The past 11 years (1995-2006) have seen several major government initiatives in child welfare programmes culminating in the Children Act 2004 which places a duty on Children's Services and their relevant partners to 'cooperate to improve the well-being' of children. One of the most important vehicles of delivery is the establishment of a common assessment framework (CAF) (DfES, 2003) as a key recommendation of the Green Paper Every Child Matters (2003). It is believed that the implementation of the Framework will lead to a significant re-shaping of intervention practices and to a measurable improvement in the lives of children and families facing adversity of different kinds.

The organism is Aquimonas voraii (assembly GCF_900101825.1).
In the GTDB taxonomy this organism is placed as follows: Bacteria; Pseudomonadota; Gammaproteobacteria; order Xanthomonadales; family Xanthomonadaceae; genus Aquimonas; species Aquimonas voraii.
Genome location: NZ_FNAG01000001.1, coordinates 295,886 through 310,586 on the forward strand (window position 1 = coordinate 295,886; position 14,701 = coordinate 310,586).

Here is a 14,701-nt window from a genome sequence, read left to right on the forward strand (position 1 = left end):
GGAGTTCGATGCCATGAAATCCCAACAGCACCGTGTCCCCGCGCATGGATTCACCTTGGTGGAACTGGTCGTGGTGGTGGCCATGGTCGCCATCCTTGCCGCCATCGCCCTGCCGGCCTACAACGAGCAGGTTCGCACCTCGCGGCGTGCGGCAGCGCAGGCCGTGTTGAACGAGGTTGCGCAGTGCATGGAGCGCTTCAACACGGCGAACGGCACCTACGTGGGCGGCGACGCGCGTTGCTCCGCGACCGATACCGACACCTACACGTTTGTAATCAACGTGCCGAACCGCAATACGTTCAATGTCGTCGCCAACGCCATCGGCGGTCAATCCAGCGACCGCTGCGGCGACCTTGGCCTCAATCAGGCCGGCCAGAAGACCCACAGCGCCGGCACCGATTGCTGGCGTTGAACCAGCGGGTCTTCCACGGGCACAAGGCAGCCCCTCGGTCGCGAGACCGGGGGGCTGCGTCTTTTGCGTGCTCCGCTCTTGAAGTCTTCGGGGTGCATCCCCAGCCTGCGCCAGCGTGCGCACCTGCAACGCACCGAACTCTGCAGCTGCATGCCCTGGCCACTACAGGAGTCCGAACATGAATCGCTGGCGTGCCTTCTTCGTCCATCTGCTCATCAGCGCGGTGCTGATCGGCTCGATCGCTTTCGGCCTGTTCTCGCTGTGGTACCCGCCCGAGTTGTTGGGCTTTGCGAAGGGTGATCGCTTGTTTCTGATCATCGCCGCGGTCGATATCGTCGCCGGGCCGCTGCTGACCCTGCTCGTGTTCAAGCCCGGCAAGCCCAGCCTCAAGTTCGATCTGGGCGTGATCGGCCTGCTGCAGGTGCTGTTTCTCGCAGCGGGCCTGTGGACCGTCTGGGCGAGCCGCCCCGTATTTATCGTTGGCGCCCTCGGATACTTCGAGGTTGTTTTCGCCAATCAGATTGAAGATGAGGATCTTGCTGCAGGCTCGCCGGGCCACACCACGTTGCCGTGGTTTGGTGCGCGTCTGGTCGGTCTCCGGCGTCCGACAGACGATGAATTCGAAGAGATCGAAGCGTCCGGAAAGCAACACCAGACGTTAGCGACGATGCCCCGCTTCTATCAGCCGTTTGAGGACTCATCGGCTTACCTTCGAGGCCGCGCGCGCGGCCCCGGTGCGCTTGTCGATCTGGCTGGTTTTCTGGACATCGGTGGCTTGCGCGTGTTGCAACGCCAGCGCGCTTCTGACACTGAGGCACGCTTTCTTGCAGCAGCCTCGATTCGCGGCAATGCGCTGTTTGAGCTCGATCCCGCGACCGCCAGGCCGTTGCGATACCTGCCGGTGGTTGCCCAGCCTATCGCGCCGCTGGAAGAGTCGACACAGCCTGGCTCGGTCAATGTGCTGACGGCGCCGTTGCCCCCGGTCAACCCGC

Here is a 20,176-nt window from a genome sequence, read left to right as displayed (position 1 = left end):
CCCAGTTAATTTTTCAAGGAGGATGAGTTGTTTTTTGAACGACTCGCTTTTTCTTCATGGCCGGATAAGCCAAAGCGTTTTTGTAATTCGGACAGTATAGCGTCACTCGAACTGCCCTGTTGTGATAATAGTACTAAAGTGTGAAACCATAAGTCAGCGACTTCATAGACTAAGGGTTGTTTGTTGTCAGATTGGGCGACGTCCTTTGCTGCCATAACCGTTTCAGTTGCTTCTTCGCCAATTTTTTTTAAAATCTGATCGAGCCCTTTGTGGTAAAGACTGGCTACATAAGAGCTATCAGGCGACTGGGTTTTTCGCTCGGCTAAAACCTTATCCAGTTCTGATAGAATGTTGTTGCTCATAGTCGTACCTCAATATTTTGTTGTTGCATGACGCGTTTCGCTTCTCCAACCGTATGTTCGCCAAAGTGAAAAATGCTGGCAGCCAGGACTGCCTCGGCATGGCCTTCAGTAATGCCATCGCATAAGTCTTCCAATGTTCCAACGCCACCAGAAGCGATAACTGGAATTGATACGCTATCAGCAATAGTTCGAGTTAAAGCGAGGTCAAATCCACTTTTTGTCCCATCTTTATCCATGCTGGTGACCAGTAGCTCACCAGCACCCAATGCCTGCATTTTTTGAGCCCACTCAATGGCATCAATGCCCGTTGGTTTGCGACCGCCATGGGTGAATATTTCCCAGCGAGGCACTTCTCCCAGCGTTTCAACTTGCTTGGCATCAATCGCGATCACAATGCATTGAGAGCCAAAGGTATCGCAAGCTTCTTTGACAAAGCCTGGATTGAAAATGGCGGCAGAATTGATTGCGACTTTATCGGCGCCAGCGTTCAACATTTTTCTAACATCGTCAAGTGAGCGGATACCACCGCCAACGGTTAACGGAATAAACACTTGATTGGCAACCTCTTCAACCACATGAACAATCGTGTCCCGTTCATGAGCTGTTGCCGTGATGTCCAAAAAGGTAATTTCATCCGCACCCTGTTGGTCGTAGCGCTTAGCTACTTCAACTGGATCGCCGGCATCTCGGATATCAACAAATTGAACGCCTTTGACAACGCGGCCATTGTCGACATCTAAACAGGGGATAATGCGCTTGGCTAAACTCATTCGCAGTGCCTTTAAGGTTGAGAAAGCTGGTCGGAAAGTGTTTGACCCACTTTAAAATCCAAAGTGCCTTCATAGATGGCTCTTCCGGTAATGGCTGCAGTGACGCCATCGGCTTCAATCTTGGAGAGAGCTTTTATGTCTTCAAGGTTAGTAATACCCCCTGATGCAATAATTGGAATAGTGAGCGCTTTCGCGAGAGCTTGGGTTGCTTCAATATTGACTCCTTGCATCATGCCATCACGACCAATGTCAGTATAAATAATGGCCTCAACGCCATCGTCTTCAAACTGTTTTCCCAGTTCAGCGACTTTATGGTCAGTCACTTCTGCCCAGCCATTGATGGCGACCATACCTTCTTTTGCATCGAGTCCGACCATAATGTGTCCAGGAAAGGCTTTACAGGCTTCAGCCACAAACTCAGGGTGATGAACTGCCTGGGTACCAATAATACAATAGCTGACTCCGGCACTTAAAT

The research presented in this article aims to address a fundamental problem which stands in the way of this initiative designed to standardize approaches to the assessment of need. The problem concerns the identification and categorization of matters which are currently being referred by different agents and agencies to children's services social care 'front-doors' as child protection matters. In the context of the findings of the first evaluation of the CAF and Lead Professional Guidance (DfEs, 2006) and the issues it raised over how 'thresholds' for services are being defined between partner agencies, the findings of research from the study being reported on this paper have implications for the reform of children's services in the UK and in other places where polices to improve the well being of children and young people are paramount.